US officials scramble to assure its Pacific allies that warships will be deterrent to North Korea’s nuclear ambitions
The U. S. sought to assure allies Wednesday that the USS Carl Vinson naval strike group is indeed headed to the northern Pacific as a deterrent to North Korea’s nuclear weapons program. But this came after days of misleading statements that the aircraft carrier and other ships had already been headed there.
“We’re sending an armada, very powerful, ” President Donald Trump declared April 11, three days after the strike group left Singapore.
Admiral Harry Harris, commander of the U. S. Pacific Command, had announced April 9 he was ordering the strike group to sail north after leaving Singapore and that it would not be making previously planned port visits in Australia.
However the strike group instead stayed in the western Pacific and conducted an abbreviated set of exercises with Australian forces. By last Saturday, the Vinson was sailing through the Sunda Strait, which separates the Indonesian islands of Java and Sumatra, thousands of kilometers from the Korean peninsula.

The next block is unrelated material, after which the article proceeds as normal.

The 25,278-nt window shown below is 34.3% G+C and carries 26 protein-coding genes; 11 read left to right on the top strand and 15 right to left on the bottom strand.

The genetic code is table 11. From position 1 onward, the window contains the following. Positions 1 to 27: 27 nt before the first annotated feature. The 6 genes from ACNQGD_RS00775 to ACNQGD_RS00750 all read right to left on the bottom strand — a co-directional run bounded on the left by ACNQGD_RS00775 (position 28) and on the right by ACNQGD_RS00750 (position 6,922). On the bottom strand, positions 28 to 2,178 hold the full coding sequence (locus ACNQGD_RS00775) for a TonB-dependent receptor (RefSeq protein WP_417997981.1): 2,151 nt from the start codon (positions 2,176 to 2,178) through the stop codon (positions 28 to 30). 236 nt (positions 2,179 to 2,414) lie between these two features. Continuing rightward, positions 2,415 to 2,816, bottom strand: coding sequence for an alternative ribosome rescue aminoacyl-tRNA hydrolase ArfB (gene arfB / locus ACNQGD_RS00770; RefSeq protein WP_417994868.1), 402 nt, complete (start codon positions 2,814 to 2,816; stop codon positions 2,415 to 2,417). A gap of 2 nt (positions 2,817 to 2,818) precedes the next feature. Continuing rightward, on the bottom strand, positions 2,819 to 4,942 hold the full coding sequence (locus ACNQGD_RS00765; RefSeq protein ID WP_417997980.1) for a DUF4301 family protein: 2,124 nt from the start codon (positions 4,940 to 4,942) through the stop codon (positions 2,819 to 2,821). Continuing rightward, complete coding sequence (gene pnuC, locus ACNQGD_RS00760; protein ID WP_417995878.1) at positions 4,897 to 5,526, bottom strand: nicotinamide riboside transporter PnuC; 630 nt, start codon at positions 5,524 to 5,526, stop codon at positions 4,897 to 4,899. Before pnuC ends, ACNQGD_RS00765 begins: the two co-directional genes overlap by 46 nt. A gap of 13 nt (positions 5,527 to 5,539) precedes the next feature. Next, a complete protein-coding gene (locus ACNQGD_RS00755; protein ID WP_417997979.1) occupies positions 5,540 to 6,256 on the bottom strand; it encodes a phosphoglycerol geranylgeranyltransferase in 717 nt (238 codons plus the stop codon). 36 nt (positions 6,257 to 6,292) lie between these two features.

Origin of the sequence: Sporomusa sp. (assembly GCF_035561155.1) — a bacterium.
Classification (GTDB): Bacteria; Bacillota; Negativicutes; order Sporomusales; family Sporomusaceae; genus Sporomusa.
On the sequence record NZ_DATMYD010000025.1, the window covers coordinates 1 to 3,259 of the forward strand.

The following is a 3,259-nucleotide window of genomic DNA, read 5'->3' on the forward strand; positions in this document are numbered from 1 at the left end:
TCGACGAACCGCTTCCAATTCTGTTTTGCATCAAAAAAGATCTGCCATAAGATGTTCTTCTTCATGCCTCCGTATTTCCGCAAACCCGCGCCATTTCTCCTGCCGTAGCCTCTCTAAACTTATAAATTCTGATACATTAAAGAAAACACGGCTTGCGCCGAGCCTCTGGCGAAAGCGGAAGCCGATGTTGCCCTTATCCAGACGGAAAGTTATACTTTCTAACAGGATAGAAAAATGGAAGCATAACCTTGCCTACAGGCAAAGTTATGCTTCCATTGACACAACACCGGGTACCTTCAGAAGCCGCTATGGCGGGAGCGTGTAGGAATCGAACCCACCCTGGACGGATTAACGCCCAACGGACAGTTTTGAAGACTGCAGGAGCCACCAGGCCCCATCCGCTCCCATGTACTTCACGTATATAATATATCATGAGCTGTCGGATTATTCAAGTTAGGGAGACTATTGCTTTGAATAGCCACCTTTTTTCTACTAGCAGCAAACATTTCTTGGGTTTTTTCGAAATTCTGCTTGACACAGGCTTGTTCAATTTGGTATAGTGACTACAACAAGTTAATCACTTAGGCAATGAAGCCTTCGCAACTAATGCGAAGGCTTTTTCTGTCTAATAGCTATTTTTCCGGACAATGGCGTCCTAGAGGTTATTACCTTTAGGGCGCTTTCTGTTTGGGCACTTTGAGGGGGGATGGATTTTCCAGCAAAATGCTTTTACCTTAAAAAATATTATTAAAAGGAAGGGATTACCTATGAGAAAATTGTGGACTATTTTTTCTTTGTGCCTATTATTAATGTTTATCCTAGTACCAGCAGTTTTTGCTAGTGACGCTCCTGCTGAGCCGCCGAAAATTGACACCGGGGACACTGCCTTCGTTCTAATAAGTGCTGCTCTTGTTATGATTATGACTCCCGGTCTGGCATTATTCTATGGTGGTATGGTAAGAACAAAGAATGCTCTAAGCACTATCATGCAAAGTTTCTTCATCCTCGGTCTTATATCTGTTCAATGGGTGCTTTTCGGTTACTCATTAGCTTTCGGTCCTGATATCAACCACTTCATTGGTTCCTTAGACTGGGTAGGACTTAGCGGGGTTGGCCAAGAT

An F/A-18E Super Hornet from the Strike Fighter Squadron (VFA) 137 “Kestrels” takes off from the aircraft carrier USS Carl Vinson (CVN 70) flight deck in South China Sea, April 12, 2017.
On Wednesday, U. S. officials attempted to clarify the conflicting statements about the strike group’s whereabouts.
White House spokesman Sean Spicer noted Trump’s comment “that we have an armada going towards the peninsula. That’s a fact, it’s happened. It is happening rather.”
“What part is misleading? I’ m trying to figure that out… I’ m not the one who commented on timing, ” said Spicer.
Defense Secretary Jim Mattis, on a visit to Saudi Arabia, told reporters, “The Vinson, as I’ ve said on the record, was operating up and down the western Pacific. And we’ re doing exactly what we said. And that is, we’ re shifting her, instead of continuing one direction as she pulled out of Singapore she’s going to continue part of our cruise down in that region but she was on her way up to Korea.”
U. S. Defense Secretary James Mattis (L) departs after meeting with Saudi Arabia’s Deputy Crown Prince and Defense Minister Mohammed bin Salman (R) at the Ministry of Defense in Riyadh, April 19, 2017.
Mattis then said, “She will be on her way. And I’ ll determine when she gets there and where she actually operates. But the Vinson is going to be part of our ensuring that we stand by our allies in the northwest Pacific.”
The mixed messaging is being viewed by some as undermining the United States’ credible threat of military force against North Korea.

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